If you suffer from pain, numbness, and tingling in the hand and arm, you may be one of an estimated 13 million Americans1 who suffer from Carpal Tunnel Syndrome (CTS). One of the main reasons patients delay surgery for CTS is the long recovery time that lasts for weeks or months.
We offer the option for the Carpal Tunnel Release with ultrasound guidance for a faster recovery time. Most patients can return to work and the activities they love within 3-6 days.
Learn more about the procedure below!
If you are interested in having the procedure, please give us a call at 308-995-4431
Frequently Asked Questions:
Carpal Tunnel Syndrome (CTS) is a common condition that affects an estimated 13 million Americans1 that causes pain, numbness, and tingling in the hand and arm. The condition occurs when one of the major nerves in the hand—the median nerve—is compressed as it travels through the wrist. The median nerve controls movement in the thumb and feeling in the thumb and first three fingers. It runs down the arm and forearm, passes through the carpal tunnel at the wrist, and goes into the hand. Left untreated, it can cause long-term debilitation.
- Carpal tunnel syndrome affects an estimated 13 million Americans4
- More than 2.7 million are clinically indicated for surgery5
- Approximately 580,000 CTR procedures are performed every year6
The symptoms of CTS are pain, numbness, and tingling in the hand and arm.
Any activity that squeezes or irritates the median nerve in the carpal tunnel space can lead to Carpal Tunnel Syndrome. Wrist fractures, swelling and inflammation from rheumatoid arthritis, and repetitive actions like typing on a keyboard. Many times, there is no single cause and is a combination that leads to CTS.
You should see your doctor if you have signs and symptoms of CTS that interfere with your sleep, work, and normal activities. We want to avoid permanent nerve and muscle damage that can occur if continued without treatment.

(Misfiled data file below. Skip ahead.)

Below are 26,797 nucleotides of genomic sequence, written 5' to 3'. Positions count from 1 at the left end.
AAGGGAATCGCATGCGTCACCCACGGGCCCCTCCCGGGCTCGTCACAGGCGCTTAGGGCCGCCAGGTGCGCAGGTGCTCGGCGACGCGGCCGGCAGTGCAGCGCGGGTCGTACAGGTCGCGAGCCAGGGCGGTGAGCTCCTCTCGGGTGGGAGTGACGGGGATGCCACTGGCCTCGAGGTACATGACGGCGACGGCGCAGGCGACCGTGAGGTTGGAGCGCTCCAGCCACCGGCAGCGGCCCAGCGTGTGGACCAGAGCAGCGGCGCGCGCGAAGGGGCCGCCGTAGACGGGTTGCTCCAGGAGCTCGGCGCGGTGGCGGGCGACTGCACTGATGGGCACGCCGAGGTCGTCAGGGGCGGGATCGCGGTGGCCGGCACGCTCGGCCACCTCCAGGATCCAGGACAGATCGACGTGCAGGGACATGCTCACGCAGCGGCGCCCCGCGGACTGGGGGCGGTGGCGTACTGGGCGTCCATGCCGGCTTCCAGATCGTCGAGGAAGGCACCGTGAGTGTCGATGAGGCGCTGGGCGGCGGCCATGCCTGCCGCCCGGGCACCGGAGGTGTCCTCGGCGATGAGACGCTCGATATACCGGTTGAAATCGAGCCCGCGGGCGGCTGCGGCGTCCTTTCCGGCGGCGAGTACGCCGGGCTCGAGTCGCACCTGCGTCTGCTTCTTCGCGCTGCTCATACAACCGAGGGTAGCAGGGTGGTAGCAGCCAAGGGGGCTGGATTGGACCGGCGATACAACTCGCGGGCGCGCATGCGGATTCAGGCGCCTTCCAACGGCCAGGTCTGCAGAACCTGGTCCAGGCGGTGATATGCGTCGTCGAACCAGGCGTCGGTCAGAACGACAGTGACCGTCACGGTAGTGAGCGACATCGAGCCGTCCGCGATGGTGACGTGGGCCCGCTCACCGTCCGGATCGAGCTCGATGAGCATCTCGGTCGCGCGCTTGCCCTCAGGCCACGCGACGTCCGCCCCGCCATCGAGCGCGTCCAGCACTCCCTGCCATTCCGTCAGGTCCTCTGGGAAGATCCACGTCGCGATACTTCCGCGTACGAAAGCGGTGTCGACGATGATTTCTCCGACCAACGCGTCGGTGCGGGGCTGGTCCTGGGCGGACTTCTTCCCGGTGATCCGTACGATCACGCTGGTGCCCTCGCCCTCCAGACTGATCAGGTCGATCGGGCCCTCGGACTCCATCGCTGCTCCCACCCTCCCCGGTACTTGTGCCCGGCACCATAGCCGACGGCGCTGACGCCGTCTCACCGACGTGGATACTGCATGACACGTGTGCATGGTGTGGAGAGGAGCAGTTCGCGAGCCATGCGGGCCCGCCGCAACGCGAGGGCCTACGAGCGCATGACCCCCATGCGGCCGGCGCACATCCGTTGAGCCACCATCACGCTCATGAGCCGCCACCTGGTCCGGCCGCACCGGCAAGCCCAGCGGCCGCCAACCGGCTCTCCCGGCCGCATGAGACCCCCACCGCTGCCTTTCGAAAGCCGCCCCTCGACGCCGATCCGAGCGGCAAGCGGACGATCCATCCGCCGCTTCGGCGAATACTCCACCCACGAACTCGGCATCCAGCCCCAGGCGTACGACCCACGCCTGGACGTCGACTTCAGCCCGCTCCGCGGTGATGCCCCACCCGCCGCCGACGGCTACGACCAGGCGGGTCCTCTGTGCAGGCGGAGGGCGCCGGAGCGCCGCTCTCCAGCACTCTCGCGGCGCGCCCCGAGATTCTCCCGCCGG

More severe cases of CTS may be treated surgically through carpal tunnel release (CTR), which involves cutting the transverse carpal ligament to relieve pressure on the median nerve. Traditional CTR techniques can remedy the condition but may result in large and sometimes painful scars, ongoing palmar pain, and a long road to recovery.2,3,4
CTR with Ultrasound Guidance is an alternative surgical option to the traditional method. This method utilizes the SX-One Microknife® and an ultrasound to guide the device through small incisions to relieve pressure on the median nerve.
This procedure minimizes recovery time, and most patients can return to work and normal activities in 3-6 days. 2,6,7
There are several benefits 2,6,7 for the CTR with ultrasound guidance vs. traditional surgical techniques.
- Most patients can return to work and the activities they love within 3-6 days
- Performed in a procedure room or office setting
- Typically performed using local anesthesia
- Small incision typically closed without sutures
- Aspirin or Ibuprofen typically used for pain management
- Postoperative therapy typically not required
- Immediate motion of the hand for rapid recovery
CTR is covered by Medicare and most private insurances. Confirmation for coverage with your insurance provider should always confirm coverage with the applicable provider prior to treatment.
Your provider will discuss the benefits and risks and whether carpal tunnel release with the SX-One Microknife® is right for you.
For more information about the risks, visit: SonexHealth.com
- Rojo-Manaute JM, Capa-Grasa A, Chana-Rodríguez F, et al. Ultra‐Minimally Invasive Ultrasound‐Guided Carpal Tunnel Release: A Randomized Clinical Trial. J Ultrasound Med. 2016;35(6):1149-1157.
- Henning PT, Yang L, Awan T, et al. Minimally invasive ultrasound-guided carpal tunnel release: preliminary clinical results. J Ultrasound Med. 2018;37(11):2699-2706
- Sonex Health CTR patient registry. Data on File.
- Papanicolaou GD, et al. The prevalence and characteristics of nerve compression syndromes in the general population. J Hand Surg 2001;26A:460-6.
- Atroshi I, et al. Severe carpal tunnel syndrome potentially needing surgical treatment in a general population. J Hand Surg 2003;28A:649-44.
- Fajardo M, et al. Incidence of carpal tunnel release: trends and implications with the United States ambulatory care setting. J Hand Surg 2012;37A:1599-1605
- Gong HS, Baek GH, Oh JH, Lee YH, Jeon SH, Chung MS. Factors affecting willingness to undergo carpal tunnel release. JBJS. 2009;91(9):2130-2136.
- Sonex Health Market Research on file. Patient survey, “Why not Undergo CTR?”
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